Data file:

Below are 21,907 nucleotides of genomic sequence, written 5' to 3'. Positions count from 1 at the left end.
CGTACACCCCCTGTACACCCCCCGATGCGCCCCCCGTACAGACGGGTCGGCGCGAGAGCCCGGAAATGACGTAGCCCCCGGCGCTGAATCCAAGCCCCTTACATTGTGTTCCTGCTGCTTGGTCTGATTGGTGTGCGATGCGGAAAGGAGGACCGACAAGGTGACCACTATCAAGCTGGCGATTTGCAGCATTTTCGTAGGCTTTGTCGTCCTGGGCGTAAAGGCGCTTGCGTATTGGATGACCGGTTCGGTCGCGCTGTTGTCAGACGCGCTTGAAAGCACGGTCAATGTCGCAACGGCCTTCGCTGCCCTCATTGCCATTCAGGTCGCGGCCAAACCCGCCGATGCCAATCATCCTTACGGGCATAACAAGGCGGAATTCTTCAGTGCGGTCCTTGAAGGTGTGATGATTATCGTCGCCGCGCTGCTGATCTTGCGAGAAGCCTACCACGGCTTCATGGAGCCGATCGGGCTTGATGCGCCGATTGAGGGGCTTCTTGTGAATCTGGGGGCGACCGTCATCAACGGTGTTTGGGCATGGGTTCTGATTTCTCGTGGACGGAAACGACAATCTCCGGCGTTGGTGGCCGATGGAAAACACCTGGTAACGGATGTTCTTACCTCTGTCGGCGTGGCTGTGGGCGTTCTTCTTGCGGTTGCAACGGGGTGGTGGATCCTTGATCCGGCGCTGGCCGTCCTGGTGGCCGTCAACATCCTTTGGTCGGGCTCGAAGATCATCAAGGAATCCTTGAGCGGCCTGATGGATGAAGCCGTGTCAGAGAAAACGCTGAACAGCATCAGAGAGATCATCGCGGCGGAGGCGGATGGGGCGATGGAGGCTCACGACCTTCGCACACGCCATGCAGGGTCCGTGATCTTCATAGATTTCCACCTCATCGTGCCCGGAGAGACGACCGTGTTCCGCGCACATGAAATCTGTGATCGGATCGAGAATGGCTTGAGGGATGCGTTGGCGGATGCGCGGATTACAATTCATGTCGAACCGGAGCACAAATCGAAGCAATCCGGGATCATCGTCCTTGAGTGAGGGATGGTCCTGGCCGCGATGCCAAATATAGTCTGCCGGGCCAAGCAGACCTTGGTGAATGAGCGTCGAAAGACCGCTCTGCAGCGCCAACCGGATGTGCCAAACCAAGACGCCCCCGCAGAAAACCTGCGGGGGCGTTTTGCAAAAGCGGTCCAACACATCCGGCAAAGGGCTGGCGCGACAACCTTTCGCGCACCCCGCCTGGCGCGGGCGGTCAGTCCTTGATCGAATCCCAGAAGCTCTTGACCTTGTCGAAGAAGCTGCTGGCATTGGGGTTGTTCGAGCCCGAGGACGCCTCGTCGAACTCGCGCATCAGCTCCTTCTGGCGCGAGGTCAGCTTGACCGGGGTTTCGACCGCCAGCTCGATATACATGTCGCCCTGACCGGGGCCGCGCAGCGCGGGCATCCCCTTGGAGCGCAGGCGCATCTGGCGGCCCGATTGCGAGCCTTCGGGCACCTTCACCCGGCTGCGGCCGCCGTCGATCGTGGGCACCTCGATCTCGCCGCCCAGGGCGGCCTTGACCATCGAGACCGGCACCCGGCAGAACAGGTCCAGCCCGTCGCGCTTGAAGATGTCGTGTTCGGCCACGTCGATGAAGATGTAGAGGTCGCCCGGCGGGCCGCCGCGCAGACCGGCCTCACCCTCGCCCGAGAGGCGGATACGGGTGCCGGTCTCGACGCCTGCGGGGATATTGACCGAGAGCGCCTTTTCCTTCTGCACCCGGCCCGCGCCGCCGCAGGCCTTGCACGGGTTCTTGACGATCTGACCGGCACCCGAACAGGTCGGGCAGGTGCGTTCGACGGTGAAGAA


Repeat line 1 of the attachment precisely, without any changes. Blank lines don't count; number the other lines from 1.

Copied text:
Below are 21,907 nucleotides of genomic sequence, written 5' to 3'. Positions count from 1 at the left end.